Going through the divorce process can understandably be confusing. After all, it is essentially akin to going through a lawsuit. If you have little to no experience with the legal system, dissolving a marriage can seem extremely complicated from step one.
The first part of the process of which you must be aware is the filing of the divorce petition. After one spouse has filed it, this document is served to the other spouse. If your spouse was the one to file the petition, you must prepare to file a response quickly during this type of family law proceeding.
Serving the petition
If your spouse wants a divorce, he or she has to serve a petition on you, along with any requests he or she has for temporary orders. This phase is service of process.
Once service has been completed with the help of a professional process server, you have what Arizona calls a 60-day cool-off or waiting period. This is when your separation date is officially established, which is critical in the event your future ex tries to start accruing large amounts of debt unbeknownst to you.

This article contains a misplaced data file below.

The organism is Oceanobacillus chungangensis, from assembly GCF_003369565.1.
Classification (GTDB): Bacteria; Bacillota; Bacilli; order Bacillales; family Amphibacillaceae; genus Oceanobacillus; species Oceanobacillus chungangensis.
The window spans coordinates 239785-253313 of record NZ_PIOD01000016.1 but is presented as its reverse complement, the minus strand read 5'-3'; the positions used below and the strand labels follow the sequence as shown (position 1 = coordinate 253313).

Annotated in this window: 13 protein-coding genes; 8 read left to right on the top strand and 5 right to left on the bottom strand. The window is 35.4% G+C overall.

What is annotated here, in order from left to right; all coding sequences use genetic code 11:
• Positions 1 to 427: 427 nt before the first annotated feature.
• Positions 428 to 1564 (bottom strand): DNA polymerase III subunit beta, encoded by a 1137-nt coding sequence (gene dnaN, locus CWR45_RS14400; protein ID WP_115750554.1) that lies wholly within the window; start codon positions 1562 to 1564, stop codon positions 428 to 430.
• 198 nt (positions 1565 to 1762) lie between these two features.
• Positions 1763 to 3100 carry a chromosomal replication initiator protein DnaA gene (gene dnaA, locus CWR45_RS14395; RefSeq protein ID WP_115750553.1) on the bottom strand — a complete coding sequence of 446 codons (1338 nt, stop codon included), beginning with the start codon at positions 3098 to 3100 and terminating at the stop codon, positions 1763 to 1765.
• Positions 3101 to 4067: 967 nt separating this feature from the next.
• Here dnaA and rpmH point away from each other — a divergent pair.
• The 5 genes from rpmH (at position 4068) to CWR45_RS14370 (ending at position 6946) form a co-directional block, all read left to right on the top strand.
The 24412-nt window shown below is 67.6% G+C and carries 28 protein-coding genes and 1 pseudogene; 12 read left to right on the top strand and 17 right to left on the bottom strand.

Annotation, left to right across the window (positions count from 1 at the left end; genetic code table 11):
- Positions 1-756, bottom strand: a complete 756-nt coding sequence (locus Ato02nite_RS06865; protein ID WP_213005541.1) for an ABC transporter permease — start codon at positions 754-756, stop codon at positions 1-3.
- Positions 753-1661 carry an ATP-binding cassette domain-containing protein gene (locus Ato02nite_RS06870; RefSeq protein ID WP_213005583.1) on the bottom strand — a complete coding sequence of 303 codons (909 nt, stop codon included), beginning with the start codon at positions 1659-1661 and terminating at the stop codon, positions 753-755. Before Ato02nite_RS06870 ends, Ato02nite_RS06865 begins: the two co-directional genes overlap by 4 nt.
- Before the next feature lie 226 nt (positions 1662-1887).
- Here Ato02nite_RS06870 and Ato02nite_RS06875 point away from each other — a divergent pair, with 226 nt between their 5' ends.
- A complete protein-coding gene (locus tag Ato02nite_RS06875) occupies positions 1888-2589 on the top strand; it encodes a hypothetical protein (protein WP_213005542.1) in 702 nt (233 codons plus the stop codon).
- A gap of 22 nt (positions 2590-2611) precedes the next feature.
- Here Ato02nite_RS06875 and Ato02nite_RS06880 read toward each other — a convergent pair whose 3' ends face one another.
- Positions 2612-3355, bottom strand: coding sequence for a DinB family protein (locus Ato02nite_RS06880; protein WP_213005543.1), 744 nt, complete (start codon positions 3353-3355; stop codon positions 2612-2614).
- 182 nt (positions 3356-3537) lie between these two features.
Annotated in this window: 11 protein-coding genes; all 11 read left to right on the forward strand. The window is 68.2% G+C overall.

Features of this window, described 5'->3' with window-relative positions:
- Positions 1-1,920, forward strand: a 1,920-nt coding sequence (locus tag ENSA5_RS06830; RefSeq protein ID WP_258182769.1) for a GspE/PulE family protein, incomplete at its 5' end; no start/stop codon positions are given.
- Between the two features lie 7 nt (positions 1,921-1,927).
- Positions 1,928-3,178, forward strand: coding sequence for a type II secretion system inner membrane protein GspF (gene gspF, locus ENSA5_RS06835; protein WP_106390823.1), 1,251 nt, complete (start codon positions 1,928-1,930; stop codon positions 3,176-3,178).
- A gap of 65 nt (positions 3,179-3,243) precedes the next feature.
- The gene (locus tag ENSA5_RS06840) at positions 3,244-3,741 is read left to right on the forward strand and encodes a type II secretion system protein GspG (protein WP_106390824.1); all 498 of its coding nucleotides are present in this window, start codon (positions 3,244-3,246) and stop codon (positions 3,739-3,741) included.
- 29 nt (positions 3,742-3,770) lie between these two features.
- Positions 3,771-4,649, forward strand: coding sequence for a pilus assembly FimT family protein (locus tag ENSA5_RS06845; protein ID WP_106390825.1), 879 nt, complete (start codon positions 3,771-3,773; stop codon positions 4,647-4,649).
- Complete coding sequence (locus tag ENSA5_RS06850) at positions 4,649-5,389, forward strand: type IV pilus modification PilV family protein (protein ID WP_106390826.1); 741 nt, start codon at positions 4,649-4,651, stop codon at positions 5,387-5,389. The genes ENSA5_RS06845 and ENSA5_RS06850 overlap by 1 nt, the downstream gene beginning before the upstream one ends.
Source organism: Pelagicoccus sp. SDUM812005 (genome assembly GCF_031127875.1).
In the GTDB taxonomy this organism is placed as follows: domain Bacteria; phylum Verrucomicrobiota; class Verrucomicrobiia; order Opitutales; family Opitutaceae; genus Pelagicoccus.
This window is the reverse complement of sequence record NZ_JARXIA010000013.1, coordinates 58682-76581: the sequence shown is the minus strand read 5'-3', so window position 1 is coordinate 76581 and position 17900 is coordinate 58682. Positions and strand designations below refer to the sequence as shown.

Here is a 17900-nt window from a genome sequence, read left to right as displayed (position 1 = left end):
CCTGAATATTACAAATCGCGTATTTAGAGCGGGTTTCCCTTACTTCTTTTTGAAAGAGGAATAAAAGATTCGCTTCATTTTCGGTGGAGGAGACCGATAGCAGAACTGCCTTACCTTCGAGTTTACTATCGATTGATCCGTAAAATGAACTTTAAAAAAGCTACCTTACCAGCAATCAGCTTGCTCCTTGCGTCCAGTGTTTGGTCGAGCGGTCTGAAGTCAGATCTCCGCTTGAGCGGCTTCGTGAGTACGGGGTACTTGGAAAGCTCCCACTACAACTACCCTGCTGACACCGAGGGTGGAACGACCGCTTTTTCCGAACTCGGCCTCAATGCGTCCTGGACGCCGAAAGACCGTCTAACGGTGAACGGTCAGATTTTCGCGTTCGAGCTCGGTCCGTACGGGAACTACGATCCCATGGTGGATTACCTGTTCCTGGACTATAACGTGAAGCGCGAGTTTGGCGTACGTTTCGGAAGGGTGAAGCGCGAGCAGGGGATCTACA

In addition, during this time, neither you nor your spouse can legally take your children to another state. You also cannot throw away or sell any property or borrow against any of your property. Arizona law also makes it illegal for you to remove your spouse from an auto, life or health insurance policy.
Responding to the petition
If you have received divorce papers, you are the respondent. You have the right to file an answer to this petition, where you state that you either agree or disagree with your future ex-spouse's claims in the document. If you fail to file this response within 20 days, your spouse may ask the court to enter a default.
The next step of the family law proceeding of divorce is the discovery phase, where you start exchanging documents so that you both understand all of the issues you will be trying to resolve. This step is very complicated. However, a knowledgeable attorney in Arizona can walk you through it and help ensure that you have all of the information you need for making informed decisions at the divorce negotiation table.